- File Size: 3179 KB
- Print Length: 201 pages
- Publication Date: April 17, 2017
- Sold by: Amazon Digital Services LLC
- Language: English
- ASIN: B071CKWRRG
- Text-to-Speech: Enabled
- Word Wise: Enabled
- Lending: Enabled
- Amazon Best Sellers Rank: #595,392 Paid in Kindle Store (See Top 100 Paid in Kindle Store)
|Print List Price:||$10.99|
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Jimmy Darwin: The Book of Jimmy Darwin Kindle Edition
|Length: 201 pages||Word Wise: Enabled||Enhanced Typesetting: Enabled|
|Page Flip: Enabled||
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Top customer reviews
As it says in the book’s blurb, there is a similarity between this story and Forrest Gump. Like Forrest, Jimmy’s innocent mind remains unspoiled, despite the often savage and corrupt world closing in around him. Noble, if simple, Jimmy performs many a heroic deed, despite being harassed and ignored and beaten. Eventually, the beatings do take their toll on Jimmy and he’s forced to make a decision on whether or not he’ll continue to participate in a world that has often been unkind to him. In the end, the author lets us make our own conclusion about Jimmy's fate.
I’ve read Moscato’s other book ‘The Project’, and I enjoyed that one, which is why I picked this one up. There are similar themes in both, and both are simultaneously whimsical and thought-provoking. I won’t spoil anything, but by the end, there is a connection made between the two stories, which wasn’t essential to Jimmy Darwin's tale, but served as a treat for those of us who’d read his first book.
Really enjoyed this one. Giving it the full rating. Would recommend!
During his employment as a janitor at a genetic research lab in the World Trade Center, Jimmy learned the significance of the alphanumeric patterns that had flashed before eyes his entire life. The great, great, great grandson of Charles Darwin, Jimmy had the ability to visualize and interpret the DNA sequences of people and animals around him. Through these sequences he could see how animals evolved, and more importantly, he knew how future living organisms could evolve if genetically altered. His ability was worth millions to researchers with both good and evil intentions.
A self-made survivalist, Jimmy preferred living off the land in solitude. His master plan was to travel to the Galapagos Islands like his famous grandfather and live with nature. The novel, written from Jimmy’s perspective, followed his pursuit to reach the tropical island. His journey was filled with hope, frustrations, tragedy, and more hope.
The book has many parallels to Winston Groom’s novel, Forrest Gump. Just as Forrest discovered a fortune in shrimping, Jimmy’s talent for hunting and dining on exotic animals also proved to be a great source of income. Instead of “run Forrest run,” it was “cycle Jimmy cycle” as he set out to Florida on his bike. There were other comparisons, but Jimmy Darwin was not simply a Forrest Gump spin off. Jimmy had his own message and his own way of telling it.
I liked Jimmy Darwin. He was a compelling character, vulnerable but not helpless, simpleminded yet possessing a unique intelligence. The broken English spoken by Jimmy was initially distracting, but I quickly fell into the rhythm of his dialogue and thoughts. The book moved at a steady and intriguing pace with the exception of the ending. While containing suspenseful twists, the conclusion seemed a bit rushed, but then maybe I just didn’t want it to end.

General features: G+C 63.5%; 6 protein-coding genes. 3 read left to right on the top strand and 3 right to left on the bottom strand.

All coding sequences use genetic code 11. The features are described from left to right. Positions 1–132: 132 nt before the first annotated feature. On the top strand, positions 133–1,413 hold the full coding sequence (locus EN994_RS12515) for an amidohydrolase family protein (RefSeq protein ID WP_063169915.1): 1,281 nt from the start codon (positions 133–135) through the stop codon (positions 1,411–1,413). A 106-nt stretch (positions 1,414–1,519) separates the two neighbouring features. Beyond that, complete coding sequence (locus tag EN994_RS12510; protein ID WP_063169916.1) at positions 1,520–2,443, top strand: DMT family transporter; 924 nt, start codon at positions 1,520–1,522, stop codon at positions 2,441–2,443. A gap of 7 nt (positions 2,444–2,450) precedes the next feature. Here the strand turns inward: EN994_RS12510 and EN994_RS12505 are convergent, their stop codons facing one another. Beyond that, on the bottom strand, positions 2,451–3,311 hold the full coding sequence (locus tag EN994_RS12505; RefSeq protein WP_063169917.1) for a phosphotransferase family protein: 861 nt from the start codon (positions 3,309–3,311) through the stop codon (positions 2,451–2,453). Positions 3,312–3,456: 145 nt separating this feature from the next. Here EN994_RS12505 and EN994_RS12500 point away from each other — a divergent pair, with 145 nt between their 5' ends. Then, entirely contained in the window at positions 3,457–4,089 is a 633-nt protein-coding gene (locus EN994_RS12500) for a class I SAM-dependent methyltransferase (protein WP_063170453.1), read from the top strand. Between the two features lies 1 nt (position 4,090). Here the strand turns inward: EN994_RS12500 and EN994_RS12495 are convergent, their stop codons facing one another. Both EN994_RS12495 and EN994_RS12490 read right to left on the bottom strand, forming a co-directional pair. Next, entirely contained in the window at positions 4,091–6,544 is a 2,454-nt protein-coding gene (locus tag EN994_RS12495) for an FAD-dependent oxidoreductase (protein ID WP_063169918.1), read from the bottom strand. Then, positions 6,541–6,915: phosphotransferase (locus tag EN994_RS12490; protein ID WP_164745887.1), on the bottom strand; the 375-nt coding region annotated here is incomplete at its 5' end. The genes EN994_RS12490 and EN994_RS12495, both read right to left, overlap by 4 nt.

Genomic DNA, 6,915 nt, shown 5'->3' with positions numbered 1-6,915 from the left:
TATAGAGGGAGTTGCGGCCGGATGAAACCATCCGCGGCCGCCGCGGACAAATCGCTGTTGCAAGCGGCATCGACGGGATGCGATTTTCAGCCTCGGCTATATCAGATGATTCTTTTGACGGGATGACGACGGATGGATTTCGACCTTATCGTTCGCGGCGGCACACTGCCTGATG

Jimmy is a sympathetic character with some mental issues. His psychiatrist talks him into writing his adventures in book format. He gets made fun of and beat up a lot in his life so he decides to learn to live without anyone’s help. He lives like people on Naked and Afraid, except he has clothes and has no problem surviving. He’s more clever than the world gives him credit for. Jimmy’s dream is to make it from New York to the Galapagos Islands to follow in the footsteps of Charles Darwin, his great great great grandfather. Along the way he discovers he has a unique ability which I won’t disclose here. But it adds a serious tone to his unpredictable adventures in the end.
I love that the book is “written by Jimmy”. He has a funny perspective on life that makes you think. There’s a great combination of humor and adventure but you have to be sharp to get some of the funny parts. I loved the tie-ins with Johnny Moscato’s first book, The Project which I also loved. You don’t need to know anything about The Project to enjoy and understand Jimmy Darwin. But you DO have to think while reading Jimmy Darwin which seems to be an emerging theme in Moscato’s work. Overall, Jimmy Darwin is another 5 star effort.
The book ends up being a narrative told by James Darwin at the request of his doctor, detailing his adventures through life. And they are quite the adventures. He is there for 9/11 working in a lab where he discovers what the numbers he sees in his head actually mean. He's an ancestor of Charles Darwin and sees a series of letters in his head when he looks at people and animals.
After 9/11, being bullied, and the death of his mother is where his adventures start. He takes a chicken, a planter he attaches to his bike, and tries to bike to Florida from New York, living off the land.
His adventures take you to places you wouldn't think and some you might. Sometimes he ends up right where he wants to be and sometimes not so much. The book was entertaining throughout and quite heartwarming in places. It was an enjoyable read all through out and James is an amusing narrator as we see things through his eyes
Most recent customer reviews
Jimmy Darwin (James, please) is not born into an easy life.Read more
Plot: A mentally challenged chap "Jimmy Darwin" ricochets from one comedic situation to the other as he makes pilgrimage to...Read more
The concept of the book was wonderful, and I love how the author has used a (fictional) descendant of...Read more